Managing Confrontation: "Keep Your Cool"

by Carolyn Ito

The student is counting on you, the adult, to hold it together. Model appropriate behavior. Control your voice, body language, and words. Your emotions are spoken through your voice and body language. Monitor and control what you say non-verbally.

Voice-flat, controlled, respectful

Pitch: Vary it and keep it normal. High-pitched signals agitation and tightness, perhaps leading to out of control. Low-pitched signals tiredness, depression, relaxed.

Resonance: Originating low in chest is best. High is in head.

Tone: Combination of pitch and resonance, aim for firm.

Volume: Keep it low. Breathing: steady, inaudible.

Speed: Normal and increased signals eagerness, embarrassment. Decreased signals negative, boredom.

Body language-minimize, hold still

Movement: Slow, deliberate. Avoid display of panic or anxiety.

Position in relation to student: About 3 feet. Close but not "in the face", don't crowd, allow for cultural differences.

Eye-level: To establish eye-contact, block student' s vision/access to source of confrontation.

Facial expression: Pleasant, not laughing.

Relaxed stance: Loosen joints, unclench hands and teeth. Arms at sides in non-threatening position, avoid pointing.

Choice of Words
  • Use student's name

  • Length of interaction: brief- less than a minute

  • Content: stick to one behavior, don't get sidetracked. Tell the student what to do, not what s/he is doing wrong. No-nos: threats, sarcasm, references to poor past performance.

How to Make a Request
  1. Issue a short polite request/command.
    - Don't use question.
    - Only one request at a time.
    - The content should tell student what to do rather than what not to do.
    - Use please the first time.

  2. Allow 5 to 10 seconds for the student to respond.
    - Verbally reinforce compliance.
    - Do not nag.

  3. Make request a second time including "I need for you to..."
    - Remind student of consequences

  4. Compliance: verbally reinforce compliance, say thank you, reinforce making a good decision.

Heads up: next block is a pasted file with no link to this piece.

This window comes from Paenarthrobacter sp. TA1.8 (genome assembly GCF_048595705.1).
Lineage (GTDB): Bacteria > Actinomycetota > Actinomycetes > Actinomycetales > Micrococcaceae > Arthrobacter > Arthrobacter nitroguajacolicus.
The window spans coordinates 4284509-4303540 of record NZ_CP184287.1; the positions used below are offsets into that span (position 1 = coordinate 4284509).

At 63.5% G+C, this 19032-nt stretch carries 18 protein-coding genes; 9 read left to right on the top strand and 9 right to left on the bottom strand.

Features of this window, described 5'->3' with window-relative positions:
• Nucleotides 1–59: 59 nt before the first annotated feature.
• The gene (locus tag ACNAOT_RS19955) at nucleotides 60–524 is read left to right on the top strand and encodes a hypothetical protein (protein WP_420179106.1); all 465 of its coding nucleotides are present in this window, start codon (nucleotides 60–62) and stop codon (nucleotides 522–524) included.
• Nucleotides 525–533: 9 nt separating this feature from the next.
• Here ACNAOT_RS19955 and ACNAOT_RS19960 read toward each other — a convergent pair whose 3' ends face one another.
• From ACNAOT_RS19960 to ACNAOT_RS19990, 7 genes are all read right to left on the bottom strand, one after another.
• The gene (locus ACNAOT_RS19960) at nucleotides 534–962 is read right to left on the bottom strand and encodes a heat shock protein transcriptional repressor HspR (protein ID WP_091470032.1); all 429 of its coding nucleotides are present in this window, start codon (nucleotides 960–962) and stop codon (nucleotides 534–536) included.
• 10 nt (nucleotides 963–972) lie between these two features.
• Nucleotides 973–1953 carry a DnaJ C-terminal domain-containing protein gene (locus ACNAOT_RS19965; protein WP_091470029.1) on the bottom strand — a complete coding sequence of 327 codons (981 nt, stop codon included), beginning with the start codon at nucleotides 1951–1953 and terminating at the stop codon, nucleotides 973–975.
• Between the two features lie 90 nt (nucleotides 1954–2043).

5. Non-compliance after second request: apply the consequences set out in your classroom procedures.

First request: What is the first request you could make to your challenging student?

Second request: What is the second request you could make in response to the student's non-compliance?

What are two different statements that you could say to acknowledge the student' s feelings?

References

Algozzine, B. (1994). Problem behavior management: Educator's Resource Service (2nd Ed.). Gaithersburg, MD: Aspen Publishers, Inc.

Carr, E., Levin, L., McConnachie, G., Carlson, J., Kemp, D., & Smith, C. (1994). Communication-based intervention for problem behavior: A user's guide for producing positive change. Baltimore, MD: Paul H. Brookes.

Cherry, C. (1983) Please don't sit on the kids: Alternatives to punitive discipline. (1983) Carthage, IL: Fearon Teacher Aids.

Donnellan, A., Mirends, P., Mesaros, R., & Fassbender, L. (1984). Analyzing the communicative functions of aberrant behavior. TASH 9 (3), 201-212.

Donnellan, A., LaVigna, Negri-Shoultz, N., & Fassbender, L. (1988). G. Progress without punishment: Effective Approaches for learners with behavior problems. New York: Teachers College Press.

Foster-Johnson, L., & Dunlap, G. (1993, spring). Using functional assessment to develop effective, individualized interventions for challenging behaviors. Teaching Exceptional Children, 44-50.

Goldstein, A., Sprafkin, R., Gershaw, N., & Klein, P. (1980). Skillstreaming the adolescent: A structured learning approach to teaching porsocial skills. Champaign, IL: Research Press Company.

Kerr, M. M., & Nelson, C.M., (1989). Strategies for managing behavior problems in the classroom, (2nd Ed.). Englewood Cliffs, NJ: Prentice Hall, Inc.

Nagel, G. (1994) The tao of teaching: The special meaning of the Tao Te Ching as related to the art and pleasures of teaching. New York: Donald I. Fine, Inc.

Prutzman, P., Stern, L., Burger, M., & Bodenhamer, G. (1988) The friendly classroom for a small planet: Children's creative response to conflict program. Philadelphia, PA: New Society Publishers.

Rhode, G, Jenson, W., & Reavis, H. (1992-96). The tough kid book: Practical classroom management strategies. Longmont, CO: Sopris West.

Rockwell, S. (1993). Tough to reach, tough to teach: Students with behavior problems. Reston, VA: The Council for Exceptional Children.

Understanding and managing the aggressive and challenging behaviors of children and youth. Workshop Manual from Virginia Institutte for Developmental Disabilities, Virginia Commonwealth University.

Walker, H. (1995). The acting out child: Coping with classroom disruption (2nd Ed.) Longmont, CO: Sopris West.

Walker, J., & Shea, T. (1995). Behavior management: A practical approach for educators (6th Ed.). Englewood Cliffs, NJ: Prentice-Hall, Inc.